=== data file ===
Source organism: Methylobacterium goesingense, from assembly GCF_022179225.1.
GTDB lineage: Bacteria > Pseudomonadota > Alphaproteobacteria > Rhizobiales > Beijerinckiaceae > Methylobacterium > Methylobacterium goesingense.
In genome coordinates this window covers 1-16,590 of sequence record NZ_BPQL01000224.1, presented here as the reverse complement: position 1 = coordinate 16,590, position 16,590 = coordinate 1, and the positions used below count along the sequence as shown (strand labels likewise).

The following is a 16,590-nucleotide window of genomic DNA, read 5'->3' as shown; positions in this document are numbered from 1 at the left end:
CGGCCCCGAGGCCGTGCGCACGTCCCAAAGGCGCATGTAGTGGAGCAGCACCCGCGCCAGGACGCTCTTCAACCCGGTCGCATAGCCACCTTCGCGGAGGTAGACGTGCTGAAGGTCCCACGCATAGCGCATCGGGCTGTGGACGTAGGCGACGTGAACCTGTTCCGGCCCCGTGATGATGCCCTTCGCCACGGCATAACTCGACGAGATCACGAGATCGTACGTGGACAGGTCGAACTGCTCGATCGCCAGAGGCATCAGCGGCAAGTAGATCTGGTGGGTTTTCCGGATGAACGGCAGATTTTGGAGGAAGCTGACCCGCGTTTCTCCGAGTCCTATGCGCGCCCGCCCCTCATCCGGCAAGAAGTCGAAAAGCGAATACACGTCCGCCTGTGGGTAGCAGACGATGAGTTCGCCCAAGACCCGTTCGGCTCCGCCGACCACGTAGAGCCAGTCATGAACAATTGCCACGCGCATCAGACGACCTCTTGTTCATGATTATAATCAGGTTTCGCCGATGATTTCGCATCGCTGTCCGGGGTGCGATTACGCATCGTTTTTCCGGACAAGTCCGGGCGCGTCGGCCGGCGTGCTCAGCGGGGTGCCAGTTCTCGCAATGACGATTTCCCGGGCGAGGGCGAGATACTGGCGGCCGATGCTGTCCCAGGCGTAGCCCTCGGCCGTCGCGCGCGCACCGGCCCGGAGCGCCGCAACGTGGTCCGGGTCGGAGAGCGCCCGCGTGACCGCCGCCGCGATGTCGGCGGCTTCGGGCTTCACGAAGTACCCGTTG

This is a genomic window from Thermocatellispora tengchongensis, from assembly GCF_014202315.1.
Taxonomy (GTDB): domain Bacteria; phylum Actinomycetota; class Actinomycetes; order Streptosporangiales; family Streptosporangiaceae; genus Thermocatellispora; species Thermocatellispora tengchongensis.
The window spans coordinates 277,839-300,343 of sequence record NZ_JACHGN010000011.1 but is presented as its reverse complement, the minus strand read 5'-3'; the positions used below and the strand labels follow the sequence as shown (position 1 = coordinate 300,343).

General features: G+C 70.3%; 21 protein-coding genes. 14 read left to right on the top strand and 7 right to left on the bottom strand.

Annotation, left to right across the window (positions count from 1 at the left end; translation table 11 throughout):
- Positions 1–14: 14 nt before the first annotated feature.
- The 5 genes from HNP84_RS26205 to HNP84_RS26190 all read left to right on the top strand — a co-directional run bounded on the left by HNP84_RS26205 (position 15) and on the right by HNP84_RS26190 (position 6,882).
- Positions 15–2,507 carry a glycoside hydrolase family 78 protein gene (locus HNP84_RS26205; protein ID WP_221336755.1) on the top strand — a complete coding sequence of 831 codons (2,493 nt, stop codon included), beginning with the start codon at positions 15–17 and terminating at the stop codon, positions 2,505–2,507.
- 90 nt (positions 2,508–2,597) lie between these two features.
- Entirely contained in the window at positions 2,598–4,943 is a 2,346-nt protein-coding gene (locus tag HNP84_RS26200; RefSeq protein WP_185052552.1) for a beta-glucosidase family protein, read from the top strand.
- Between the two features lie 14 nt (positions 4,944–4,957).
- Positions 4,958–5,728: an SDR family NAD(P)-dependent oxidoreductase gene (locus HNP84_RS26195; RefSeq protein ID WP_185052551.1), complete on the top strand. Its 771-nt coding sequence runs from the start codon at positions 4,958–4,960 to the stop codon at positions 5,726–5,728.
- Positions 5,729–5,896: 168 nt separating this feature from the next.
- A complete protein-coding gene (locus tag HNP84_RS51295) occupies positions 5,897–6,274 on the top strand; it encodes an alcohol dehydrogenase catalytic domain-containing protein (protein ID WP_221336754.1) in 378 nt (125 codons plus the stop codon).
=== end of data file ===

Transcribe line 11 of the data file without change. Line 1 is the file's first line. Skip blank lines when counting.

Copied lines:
- Positions 1–14: 14 nt before the first annotated feature.